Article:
The Bataillean-Freudian Cat
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The Bataillean-Freudian Cat
Ansu Louis employs Freud & Bataille to solve the mystery of human-cat bonding.
“The cat is the only animal to have succeeded in domesticating man.”
– Marcel Mauss
Although ‘Time spent with cats is never wasted’ is a quote that social media popularly ascribes to Sigmund Freud (1856-1939), no one can trace this statement back to any documented source. In any case, one would perhaps more easily identify Freud as a dog person. He was really fond of the dogs he came to own from the 1920s, after he had purchased an Alsatian Shepherd named Wolf for his daughter Anna.
British shorthair cat Public Domain 2018
Cats & the Economy of Expenditure
Although Freud being a cat lover remains mere conjecture, I want to draw on a few of his psychoanalytic concepts, supplementing them with a theoretical notion borrowed from Georges Bataille (1897-1962), to develop a strand of thought concerning what could strike one as the mystery of the human-cat relationship.
Many have pointed out that the cat’s affiliation with humans has a history of more than ten thousand years. But we’d find it difficult to explain from a strictly scientific perspective precisely why we have been entertaining the presence of this particular animal in our households. In the case of dogs, the matter is apparently not so complicated, as in addition to providing the companionship that is invaluable for many, dogs can be seen to have served a range of purposes in the human domain: guarding houses and settlements, protecting people, helping them steer livestock, and so on. On the other hand, the only purpose scientific research could attribute to the human domestication of cats has to do with the curtailing of rodent proliferation in the new agrarian communities. (This idea appears to be based on archaeological evidence suggesting that cat domestication dates back to the agrarian era, while that of the dog dates further back, to the time that humans were hunter-gatherers.)
Even if we accept these claims to be true, human-cat bonding seems to have taken an interesting evolutionary trajectory involving a radical shift away from simple utility to a unique enjoyment tinged with a component of loss and sacrifice. Moreover, the figure of the cat amidst humans epitomizes what Georges Bataille in his 1933 essay ‘The Notion of Expenditure’ called ‘the economy of expenditure’. For Bataille this plays an important and often overlooked role in human civilization.
Bataille’s purpose in the essay is to challenge the utilitarian view that all worthwhile human activity falls under the categories of ‘production and conservation’. He highlights humanity’s heartfelt investments in a plethora of things ‘‘that have no end beyond themselves’’, such as the sacrificial act of gift-giving illustrated by purchasing an expensive piece of jewellery. Bataille’s insights here can help us shed some light on what the elusive figure of the cat really evokes in the human psyche.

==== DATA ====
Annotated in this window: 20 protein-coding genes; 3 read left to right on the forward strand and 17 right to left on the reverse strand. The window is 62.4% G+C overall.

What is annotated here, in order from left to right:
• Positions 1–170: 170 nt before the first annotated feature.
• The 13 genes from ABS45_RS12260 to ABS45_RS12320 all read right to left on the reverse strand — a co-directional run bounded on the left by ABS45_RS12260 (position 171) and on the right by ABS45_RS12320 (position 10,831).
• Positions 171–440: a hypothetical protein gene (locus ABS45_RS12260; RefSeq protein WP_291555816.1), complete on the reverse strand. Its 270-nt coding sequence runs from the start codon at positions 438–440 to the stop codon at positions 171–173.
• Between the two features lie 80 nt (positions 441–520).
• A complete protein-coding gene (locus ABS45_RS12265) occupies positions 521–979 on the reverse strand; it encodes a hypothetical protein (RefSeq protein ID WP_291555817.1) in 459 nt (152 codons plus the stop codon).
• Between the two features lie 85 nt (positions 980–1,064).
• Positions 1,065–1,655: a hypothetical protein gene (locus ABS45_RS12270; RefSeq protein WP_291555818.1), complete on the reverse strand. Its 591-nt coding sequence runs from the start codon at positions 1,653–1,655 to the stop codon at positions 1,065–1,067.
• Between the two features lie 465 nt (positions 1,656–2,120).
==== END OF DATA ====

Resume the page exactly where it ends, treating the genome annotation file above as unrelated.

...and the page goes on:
Indeed, the Bataillean notion of unconditional expenditure could explain many aspects of the relationship between humans and cats. First, any kind of material benefit we can expect from a cat (say, the odd mouse) pales into insignificance compared to what we can offer them. Even if we go with the view that cats, like dogs, are self-domesticated animals, the mystery still persists. If the primitive farmers had tolerated cats around them solely to hunt vermin, this is unlikely to have evolved into the current scenario of human-cat bonding. Moreover, humans are no longer dependent on cats for controlling the mice population.
We are willing to share our resources with cats, including food, of which a cat often eats a human’s share. From a materialistic perspective, therefore, human bonding with cats revolves around an economy of loss; but from a Bataillean point of view, this unprofitable exchange can nonetheless bring in immense pleasure to our lives.
Cats & the Unconscious
I believe that human-cat ‘friendship’ (if one can call it that) is in fact a psychological mystery that has to be investigated from outside the scope of a hard scientific inquiry, by remembering that it may involve possible interventions from unconscious human inclinations that often bypass conscious reasons involving utility or purpose. For my present task, therefore, I will use a conceptual framework in Freud’s work, especially in his The Ego and the Id (1923). He categorizes all human motives under the headings of three psychological agencies, namely, the id, the ego, and the superego, yielding the pleasure principle, the reality principle, and the morality principle respectively.